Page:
The 1975
The 1975 800x454.jpg

The 1975 

Aware Super Theatre, Sydney


The 1975 continued their takeover of Australia in style in Sydney this weekend.   

In a similar way to their exalted predecessors like The Cure and The Smiths, The 1975 have become remarkably adept at maintaining the ‘Happy Sad’ sensibility of their youthful generation. 

And in a similar fashion to the frontmen of those aforementioned iconic indie outfits, Matty Healy is no stranger to embodying the anti-hero: his theatricality on stage, oftentimes presented as an ill-advised stream of consciousness (who can forget when his band undercut one of his tiresome tirades by playing the next song?), can rub some people up the wrong way, but those who have been following The 1975’s movements on their world tour know the truth is different. 

An audience comprised mainly of those who grew up on the Tumblr-driven fandom of their self-titled debut album and 2016’s acclaimed A Brief Inquiry into Online Relationships were immediately captivated when a solo Healy first took to the stage to offer an acoustic rendition of “Be My Mistake”.

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Those who had joined the fandom in more recent times, though, through the band’s TikTok resurgence or otherwise, didn’t have to wait very long at all until recent hits like “I’m in Love With You” kicked things into full swing. 

Employing an alternate camera from “Part of the Band” onwards, Healy’s face was projected in extreme detail which only furthered the bond between band and audience.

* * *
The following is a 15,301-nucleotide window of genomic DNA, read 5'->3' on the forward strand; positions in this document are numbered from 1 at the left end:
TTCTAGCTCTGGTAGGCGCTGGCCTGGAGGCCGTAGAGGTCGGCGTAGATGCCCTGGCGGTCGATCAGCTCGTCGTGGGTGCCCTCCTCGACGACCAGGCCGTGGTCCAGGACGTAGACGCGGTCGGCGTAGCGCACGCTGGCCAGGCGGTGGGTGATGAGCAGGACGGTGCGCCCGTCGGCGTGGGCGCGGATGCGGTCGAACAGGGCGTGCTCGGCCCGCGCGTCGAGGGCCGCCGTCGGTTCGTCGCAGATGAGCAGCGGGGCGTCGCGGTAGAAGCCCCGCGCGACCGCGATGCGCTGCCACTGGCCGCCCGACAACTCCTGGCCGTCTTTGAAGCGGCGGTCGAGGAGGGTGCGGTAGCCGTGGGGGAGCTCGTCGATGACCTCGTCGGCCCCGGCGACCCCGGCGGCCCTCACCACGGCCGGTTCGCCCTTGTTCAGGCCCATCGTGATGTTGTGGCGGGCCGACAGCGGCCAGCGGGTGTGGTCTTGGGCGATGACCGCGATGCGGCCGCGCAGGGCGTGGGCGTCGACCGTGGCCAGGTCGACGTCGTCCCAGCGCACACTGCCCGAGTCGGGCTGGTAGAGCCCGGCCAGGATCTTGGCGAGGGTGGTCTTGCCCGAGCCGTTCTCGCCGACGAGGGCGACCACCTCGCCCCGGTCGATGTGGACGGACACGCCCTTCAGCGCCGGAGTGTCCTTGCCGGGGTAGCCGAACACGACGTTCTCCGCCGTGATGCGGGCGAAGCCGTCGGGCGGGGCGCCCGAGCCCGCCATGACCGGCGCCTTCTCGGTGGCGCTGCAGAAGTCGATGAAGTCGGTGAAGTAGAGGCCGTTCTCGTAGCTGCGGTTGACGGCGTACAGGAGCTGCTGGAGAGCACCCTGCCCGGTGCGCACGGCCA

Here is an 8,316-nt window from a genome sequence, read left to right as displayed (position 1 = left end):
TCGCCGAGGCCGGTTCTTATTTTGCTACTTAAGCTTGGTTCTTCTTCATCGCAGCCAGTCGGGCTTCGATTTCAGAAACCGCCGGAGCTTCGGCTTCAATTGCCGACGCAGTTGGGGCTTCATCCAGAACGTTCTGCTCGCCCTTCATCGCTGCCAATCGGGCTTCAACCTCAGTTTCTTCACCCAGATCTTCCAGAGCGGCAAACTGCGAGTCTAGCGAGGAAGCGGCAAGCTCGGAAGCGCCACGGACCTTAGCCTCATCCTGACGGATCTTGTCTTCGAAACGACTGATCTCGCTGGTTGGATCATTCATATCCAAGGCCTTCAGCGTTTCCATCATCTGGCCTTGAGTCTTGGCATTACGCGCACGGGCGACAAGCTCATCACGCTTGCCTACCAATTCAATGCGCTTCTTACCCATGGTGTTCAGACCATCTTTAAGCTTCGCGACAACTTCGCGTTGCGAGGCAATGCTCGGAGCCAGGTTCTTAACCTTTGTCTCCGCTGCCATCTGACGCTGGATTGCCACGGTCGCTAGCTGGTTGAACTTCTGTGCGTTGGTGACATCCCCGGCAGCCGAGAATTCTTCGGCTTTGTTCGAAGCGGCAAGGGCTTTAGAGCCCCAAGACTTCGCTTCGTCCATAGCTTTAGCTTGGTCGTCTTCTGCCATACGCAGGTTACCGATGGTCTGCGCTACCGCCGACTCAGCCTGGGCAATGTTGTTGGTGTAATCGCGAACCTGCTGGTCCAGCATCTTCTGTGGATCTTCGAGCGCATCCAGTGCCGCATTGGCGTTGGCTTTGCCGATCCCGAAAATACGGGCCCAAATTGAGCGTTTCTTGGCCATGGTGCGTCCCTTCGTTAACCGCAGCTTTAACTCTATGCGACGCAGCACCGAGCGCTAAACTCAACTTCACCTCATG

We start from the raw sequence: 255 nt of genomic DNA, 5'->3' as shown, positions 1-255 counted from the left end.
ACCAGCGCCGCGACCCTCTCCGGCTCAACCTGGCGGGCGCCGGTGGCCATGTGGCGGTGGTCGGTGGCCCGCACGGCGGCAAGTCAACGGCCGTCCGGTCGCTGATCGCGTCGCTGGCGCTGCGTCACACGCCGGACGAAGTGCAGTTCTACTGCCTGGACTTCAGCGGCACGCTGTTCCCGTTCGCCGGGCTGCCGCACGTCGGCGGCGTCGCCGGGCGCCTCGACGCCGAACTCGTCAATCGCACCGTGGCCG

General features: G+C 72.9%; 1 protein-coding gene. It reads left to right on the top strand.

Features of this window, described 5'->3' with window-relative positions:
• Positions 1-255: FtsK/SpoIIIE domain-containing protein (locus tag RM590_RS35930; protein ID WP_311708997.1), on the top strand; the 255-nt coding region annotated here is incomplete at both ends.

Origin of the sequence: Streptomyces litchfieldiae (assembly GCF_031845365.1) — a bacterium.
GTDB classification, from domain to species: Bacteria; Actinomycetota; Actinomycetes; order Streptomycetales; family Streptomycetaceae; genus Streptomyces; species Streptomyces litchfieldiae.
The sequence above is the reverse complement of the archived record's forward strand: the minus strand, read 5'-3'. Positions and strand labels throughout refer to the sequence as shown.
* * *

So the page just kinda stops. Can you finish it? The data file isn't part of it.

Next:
Healy’s typical penchant for brashness soon had him breaking up a fight in the mosh pit mid-set, as well as confronting drummer and long-term collaborator George Daniel about wreaking havoc on the print out of the set list (Daniel had “replaced every noun” for another very naughty word).

The 1975 perform in Sydney Credit: Jordan Hughes

As predicted, the crowd ate every last morsel of the performance up. And while the tour itself was celebrating The 1975’s latest studio album ‘Being Funny in a Foreign Language, the set list surprisingly boasted very few tracks from it. Perhaps they played it safe; maybe they knew what the fans really wanted to hear; not many bands would be so accommodating at a live show. 

The overall vibe of the night was summed up when the band singled out all the “millennials in the house” during a fun cover of the Backstreet Boys’s “I Want It That Way”. The 1975’s concert in Sydney was a nostalgic and consoling march down memory lane with Healy firmly at the helm. 

The 1975’s Australian tour now heads to New Zealand for shows in Wellington and Auckland. Ticket information is available here. 

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